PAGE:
General Dynamics wants to keep your data secure. But it's the safety of General Dynamics' profits stream that we worry about. Image source: General Dynamics.
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A few days ago, I wrote a short column here about General Dynamics Corporation's best contract win of 2015. It was a choice that I imagine surprised some folks -- but not as much as you're going to be surprised by my choice for General Dynamics' worst contract of the year.
But first, we need to delve into a bit of history...
Opening the umbrellaWay back in May -- May 15, 2015, to be precise -- the Pentagon announced the award of a massive IT contracting project, in which multiple vendors would be invited to bid on individual task orders under an umbrella contract. Dubbed NETCENTS-2, the contract invited 20 different companies to bid to supply the U.S. Air Force with up to $7.9 billion worth of high-tech "infrastructure, networks, systems, and operations."
General Dynamics was one of those bidders, and as the company confirmed in a press release on Sept. 28, it was successful in winning a large chunk NETCENTS-2 pot of money.
Specifically, General Dynamics Information Technology, a subgroup within GD's Information Systems and Technology division, was one of "multiple" recipients of a $920 million, worldwide "application services" contract from the Air Force. Under this contract, General Dynamics was tasked with providing USAF with "a wide range of software services including application sustainment, migration, integration, training, help desk, testing and operational support," including the task of modernizing "legacy Air Force software applications."
This contract is worth $920 million over its three-year base period, with the potential for additional funds to be added if any (or all) of four "option" years extensions were subsequently awarded.
And this is a "worst" contract why, exactly?Now on the face of it, winning $920 million in government-guaranteed revenues probably doesn't sound like such a bad thing. But here's the thing: These revenues are flowing through General Dynamics' Information Systems and Technology division, and IS&T has historically been a pretty troubled division at General Dynamics.
To cite the most egregious example, years of ill-considered acquisitions at IS&T caused the division to take a massive charge to earnings in 2012. The charge was so big, in fact, that it pushed IS&T into a $1.3 billion loss for the year, and dragged the whole of General Dynamics into its first full-year loss in the past 25 years.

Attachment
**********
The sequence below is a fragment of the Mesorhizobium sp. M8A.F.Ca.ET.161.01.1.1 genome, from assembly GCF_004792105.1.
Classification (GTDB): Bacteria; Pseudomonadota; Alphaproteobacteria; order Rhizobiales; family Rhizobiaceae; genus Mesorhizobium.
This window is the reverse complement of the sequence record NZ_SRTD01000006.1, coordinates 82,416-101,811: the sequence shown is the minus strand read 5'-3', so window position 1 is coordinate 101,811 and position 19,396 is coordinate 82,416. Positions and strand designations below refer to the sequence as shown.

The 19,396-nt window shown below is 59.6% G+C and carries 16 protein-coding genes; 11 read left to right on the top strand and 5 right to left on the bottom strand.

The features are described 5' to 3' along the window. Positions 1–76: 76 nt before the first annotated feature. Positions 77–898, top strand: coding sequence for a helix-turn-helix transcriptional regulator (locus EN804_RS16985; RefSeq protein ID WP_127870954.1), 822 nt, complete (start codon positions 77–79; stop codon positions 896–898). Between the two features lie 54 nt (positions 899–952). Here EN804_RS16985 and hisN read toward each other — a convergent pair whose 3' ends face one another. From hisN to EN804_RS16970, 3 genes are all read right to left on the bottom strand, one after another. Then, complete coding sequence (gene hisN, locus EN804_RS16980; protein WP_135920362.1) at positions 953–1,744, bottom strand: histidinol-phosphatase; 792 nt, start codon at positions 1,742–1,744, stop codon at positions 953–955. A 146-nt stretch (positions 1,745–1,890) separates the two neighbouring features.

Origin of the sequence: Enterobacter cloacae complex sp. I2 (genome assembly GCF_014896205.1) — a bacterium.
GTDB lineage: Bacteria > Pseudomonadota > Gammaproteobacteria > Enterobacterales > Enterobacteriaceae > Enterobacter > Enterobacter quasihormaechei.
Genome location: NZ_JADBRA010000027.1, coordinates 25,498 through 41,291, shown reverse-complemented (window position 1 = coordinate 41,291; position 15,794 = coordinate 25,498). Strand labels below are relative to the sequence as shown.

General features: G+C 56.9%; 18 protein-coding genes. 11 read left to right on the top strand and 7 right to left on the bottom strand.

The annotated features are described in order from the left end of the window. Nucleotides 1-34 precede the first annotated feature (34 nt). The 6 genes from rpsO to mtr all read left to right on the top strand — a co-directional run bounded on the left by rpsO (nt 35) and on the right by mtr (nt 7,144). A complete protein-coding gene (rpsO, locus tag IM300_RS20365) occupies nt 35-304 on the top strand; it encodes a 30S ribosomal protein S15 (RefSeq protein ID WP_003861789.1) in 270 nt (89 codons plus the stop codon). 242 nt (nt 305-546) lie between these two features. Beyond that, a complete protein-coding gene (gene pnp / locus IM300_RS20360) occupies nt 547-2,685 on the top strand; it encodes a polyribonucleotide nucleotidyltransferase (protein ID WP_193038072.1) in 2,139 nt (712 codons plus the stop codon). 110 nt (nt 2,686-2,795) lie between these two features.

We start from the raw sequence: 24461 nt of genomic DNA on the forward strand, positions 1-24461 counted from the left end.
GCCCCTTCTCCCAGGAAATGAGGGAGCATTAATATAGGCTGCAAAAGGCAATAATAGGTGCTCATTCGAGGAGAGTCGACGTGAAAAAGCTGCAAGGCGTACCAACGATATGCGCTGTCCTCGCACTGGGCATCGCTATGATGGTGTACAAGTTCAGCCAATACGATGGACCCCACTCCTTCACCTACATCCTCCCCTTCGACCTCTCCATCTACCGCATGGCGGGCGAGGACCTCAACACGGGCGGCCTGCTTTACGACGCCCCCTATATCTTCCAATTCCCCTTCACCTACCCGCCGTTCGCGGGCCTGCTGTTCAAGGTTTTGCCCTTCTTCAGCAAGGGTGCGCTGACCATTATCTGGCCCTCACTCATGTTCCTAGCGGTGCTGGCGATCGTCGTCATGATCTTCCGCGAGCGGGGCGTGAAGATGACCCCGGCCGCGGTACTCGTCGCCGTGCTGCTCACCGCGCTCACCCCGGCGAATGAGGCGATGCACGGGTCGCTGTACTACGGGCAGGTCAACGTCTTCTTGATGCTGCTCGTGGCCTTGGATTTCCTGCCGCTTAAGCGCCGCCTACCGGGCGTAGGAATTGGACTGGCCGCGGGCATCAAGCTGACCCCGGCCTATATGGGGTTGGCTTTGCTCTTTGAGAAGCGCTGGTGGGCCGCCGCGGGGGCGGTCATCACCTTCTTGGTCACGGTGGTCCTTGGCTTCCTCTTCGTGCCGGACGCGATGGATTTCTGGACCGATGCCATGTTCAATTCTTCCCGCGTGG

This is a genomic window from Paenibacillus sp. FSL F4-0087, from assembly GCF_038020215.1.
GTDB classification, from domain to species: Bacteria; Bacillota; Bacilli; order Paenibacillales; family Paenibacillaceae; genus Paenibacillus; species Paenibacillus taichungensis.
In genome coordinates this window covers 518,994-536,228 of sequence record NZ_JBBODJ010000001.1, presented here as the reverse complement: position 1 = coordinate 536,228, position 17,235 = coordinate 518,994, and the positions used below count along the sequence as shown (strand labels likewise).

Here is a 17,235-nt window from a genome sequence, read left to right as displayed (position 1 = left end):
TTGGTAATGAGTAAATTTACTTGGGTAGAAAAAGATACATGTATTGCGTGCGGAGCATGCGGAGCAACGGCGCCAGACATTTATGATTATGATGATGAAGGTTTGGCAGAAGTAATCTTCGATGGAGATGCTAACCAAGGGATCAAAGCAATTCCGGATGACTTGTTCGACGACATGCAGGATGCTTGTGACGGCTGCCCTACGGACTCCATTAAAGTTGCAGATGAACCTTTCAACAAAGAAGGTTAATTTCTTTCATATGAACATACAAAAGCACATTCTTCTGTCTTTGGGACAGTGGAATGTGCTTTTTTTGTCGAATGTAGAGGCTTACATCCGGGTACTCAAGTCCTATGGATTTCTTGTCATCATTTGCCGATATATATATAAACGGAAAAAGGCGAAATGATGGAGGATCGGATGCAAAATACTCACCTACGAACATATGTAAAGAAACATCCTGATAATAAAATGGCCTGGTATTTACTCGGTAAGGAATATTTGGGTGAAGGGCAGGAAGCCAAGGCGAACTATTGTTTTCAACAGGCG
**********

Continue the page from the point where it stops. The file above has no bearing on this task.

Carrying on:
Since then, things have improved somewhat at IS&T -- but not a lot. According to S&P Capital IQ, IS&T is still both the company's largest business by revenues, but revenues last year were down 8% from 2012 levels, and they haven't improved much so far in 2015, either. Meanwhile the profits that IS&T earns on those revenues remain subpar.
Last year, General D made a paltry $785 million on $9.2 billion in this division, for a profit margin of just 8.6%. 2015 hasn't been quite asbad, with the company notching 9.9% margins at IS&T through the year's first three quarters. But even 9.9% isn't all that great when you consider that General Dynamics as a whole earns profit margins of 13.1%.
Long story short, if General Dynamics was to win $920 million worth of revenues, it couldn't have picked a much worse division to run those revenues through, than its own IS&T division. For that reason if no other, I'm calling out this contract as the worst one General Dynamics inked in 2015 -- and the one most likely to cause the company headaches in the years to come.
The article General Dynamics Corporation's Worst Defense Contract in 2015 originally appeared on Fool.com.
Fool contributorRich Smithdoes not own shares of, nor is he short, any company named above. You can find him onMotley Fool CAPS, publicly pontificating under the handleTMFDitty, where he's currently ranked No. 308 out of more than 75,000 rated members.The Motley Fool has no position in any of the stocks mentioned. Try any of our Foolish newsletter services free for 30 days. We Fools may not all hold the same opinions, but we all believe that considering a diverse range of insights makes us better investors. The Motley Fool has a disclosure policy.
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